KIWI Mk2

I/C ENGINE BUILD

Part 6 By Vince Cutajar

I located the aluminium I used to machine the timing cover and bolted it to the rear casting with the timing cover in place. I bolted on the front casting and did a trial setup on the rotary table to see if I have enough headroom under the mill chuck. Well there is enough headroom but I did not like the setup. I needed to simplify it by removing the 1-2-3 blocks.

I simplified the setup on the rotary table by removing the 1-2-3 blocks. I put them there for two reasons. The first one was that the screws I was using where not flush to the aluminium and secondly because that I thought that if the drill passed through it would hit the rotary table. Well, both problems were solved. Bought new screws which fitted better the counterbore so the heads were flush and also realised that even if the drill went through it, it would still be in the centre of the rotary table hole.

I usually setup the rotary table using a MT2 taper tool (it is also used to hold things on the rotary table) that I made some time ago (next photo). I never bothered to check how accurate this method was, but out of curiosity I checked it with a dial and it was spot-on. I put the crankcase (with the aluminium plate) on the rotary table, and using the previously used homemade punch in a 10mm collet, I centred the crankcase and clamped it to the rotary table. I took the quill down into the crankcase and spotted the bottom part of the crankcase (where the hole needs to be drilled). Unbolted the front part off the crankcase and took it off and checked again that I am still lined up with the mark I just made.

Continued by centre drilling, drilling 6mm, 8mm and 9.8mm and then reaming 10mm. I did not use the drill chuck for these operations but used collets. Then I used 12mm, 15mm and 18mm slot drills to widen part of the hole for the bearing housing. Continued milling the bearing housing using an 8mm carbide end mill and the rotary table to get 18.995mm diameter for the ball race. It was a bit of a pain retracting the end mill and checking diameter but it was worth it.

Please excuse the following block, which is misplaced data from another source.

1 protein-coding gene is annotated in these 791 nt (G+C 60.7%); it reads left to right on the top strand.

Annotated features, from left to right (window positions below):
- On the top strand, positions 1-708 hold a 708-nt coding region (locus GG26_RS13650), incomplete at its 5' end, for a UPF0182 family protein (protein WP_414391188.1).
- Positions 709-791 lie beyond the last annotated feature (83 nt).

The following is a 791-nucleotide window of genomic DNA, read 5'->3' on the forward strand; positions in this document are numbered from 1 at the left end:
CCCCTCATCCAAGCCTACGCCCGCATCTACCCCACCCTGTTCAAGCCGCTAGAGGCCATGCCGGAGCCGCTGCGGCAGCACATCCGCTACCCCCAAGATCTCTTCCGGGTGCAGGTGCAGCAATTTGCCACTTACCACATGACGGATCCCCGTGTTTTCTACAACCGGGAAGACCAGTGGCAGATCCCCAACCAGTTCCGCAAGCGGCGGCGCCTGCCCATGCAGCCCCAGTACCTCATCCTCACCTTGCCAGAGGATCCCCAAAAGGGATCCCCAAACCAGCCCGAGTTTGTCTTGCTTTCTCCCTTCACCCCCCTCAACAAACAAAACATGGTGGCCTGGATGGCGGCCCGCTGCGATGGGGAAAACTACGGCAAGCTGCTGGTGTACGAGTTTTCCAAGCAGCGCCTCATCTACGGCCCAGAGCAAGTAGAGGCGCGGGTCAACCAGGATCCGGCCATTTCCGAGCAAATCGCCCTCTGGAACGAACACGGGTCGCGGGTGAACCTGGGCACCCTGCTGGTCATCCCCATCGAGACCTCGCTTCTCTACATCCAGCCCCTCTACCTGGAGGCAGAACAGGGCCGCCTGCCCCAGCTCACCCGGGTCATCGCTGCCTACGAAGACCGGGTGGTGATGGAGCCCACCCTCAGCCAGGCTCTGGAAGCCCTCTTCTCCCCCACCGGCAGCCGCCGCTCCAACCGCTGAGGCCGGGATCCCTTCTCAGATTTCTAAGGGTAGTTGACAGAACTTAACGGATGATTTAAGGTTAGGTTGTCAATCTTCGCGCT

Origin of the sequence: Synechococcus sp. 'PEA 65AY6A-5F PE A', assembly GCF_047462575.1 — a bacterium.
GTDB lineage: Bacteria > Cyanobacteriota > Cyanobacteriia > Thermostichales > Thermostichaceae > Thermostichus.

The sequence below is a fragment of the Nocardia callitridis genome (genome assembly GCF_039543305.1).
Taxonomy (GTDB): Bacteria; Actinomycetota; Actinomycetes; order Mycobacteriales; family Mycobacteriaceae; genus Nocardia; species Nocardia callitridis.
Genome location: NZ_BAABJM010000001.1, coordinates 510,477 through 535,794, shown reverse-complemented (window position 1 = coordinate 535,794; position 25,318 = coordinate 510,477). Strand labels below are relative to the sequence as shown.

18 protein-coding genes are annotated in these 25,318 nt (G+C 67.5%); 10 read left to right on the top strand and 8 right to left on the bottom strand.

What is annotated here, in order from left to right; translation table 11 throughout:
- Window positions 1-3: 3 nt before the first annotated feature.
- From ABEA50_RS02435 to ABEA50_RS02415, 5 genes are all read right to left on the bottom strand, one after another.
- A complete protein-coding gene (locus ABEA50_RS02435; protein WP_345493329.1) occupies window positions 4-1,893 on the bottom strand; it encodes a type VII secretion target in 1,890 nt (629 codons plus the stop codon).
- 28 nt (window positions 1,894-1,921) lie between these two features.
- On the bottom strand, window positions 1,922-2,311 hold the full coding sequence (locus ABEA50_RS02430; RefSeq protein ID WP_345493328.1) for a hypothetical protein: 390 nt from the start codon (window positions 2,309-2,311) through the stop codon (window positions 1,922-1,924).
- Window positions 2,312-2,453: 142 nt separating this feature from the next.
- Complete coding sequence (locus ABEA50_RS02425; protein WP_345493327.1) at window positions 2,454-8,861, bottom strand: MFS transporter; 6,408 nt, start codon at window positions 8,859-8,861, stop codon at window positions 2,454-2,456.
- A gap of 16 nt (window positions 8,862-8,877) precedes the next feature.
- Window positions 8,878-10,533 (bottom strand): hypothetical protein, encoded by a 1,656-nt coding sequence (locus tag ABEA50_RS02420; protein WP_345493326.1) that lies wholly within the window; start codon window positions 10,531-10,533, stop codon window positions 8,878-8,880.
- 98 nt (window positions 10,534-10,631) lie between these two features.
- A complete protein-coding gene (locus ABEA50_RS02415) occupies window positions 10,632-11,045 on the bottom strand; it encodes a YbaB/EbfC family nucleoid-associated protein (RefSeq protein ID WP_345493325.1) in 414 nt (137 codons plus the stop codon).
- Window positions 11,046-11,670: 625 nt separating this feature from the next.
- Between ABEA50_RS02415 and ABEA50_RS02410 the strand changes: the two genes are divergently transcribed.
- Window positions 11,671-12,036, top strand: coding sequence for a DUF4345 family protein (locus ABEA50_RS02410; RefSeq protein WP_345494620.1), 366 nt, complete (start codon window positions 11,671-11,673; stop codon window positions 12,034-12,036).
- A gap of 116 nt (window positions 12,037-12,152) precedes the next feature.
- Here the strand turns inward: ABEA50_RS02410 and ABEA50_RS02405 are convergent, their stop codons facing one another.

Now for the moment of truth. Took it off the rotary table, inserted the bearing, assembled the cranckcase and checked if a 10mm silver steel bar would pass from one side to the other. It passed and it turns.

What a relief! I think I have passed what in my opinion was the biggest hurdle in this build. Now to go back to Westbury's instructions.

Decided on a trial setup for the next operation using V-blocks. It looked sound, and did some measurements and markings. The next operation was to mill the cylinder platform. It has to be parallel to the crankshaft and 1.5" (38.1mm) above the crankshaft centre line. Using the 10mm silver steel rod going through the crankcase supported on the V-blocks I marked the 38.1mm line. Put everything on the mill table and clamped everything (V-blocks and crankcase).
I milled the cylinder platform, but instead of 38.1mm above crankshaft centre line I did it 39.1mm above the centre line. Yesterday, I was re-reading Westbury's article and at one point he says: "The distance of the cylinder platform from the crankshaft centre influences the compression ratio, in conjunction with the dimensions of other components. Some constructors may wish to produce an engine to run under load at relatively low speed-not more than 2,000 to 3,000 r.p.m., for instance - and if so, the compression ratio may be reduced, either by leaving more metal on the platform surface, or by fitting packings under the cylinder platform, which is more adjustable but less positive.

“Low compression is recommended if the engine is to be used for driving a heavy boat such as a tug or cargo liner; the beginner may find it easier to deal with, as it promotes docility and easy starting, and all adjustments are less critical than when the compression is high."

Problem is that he does not say how much more metal to leave, so I left 1mm more. I can always bring it down to 38.1mm at a later stage.

After that operation was finished, I inverted the crankcase and making sure it was parallel to the table, I milled the engine bearers (supports).




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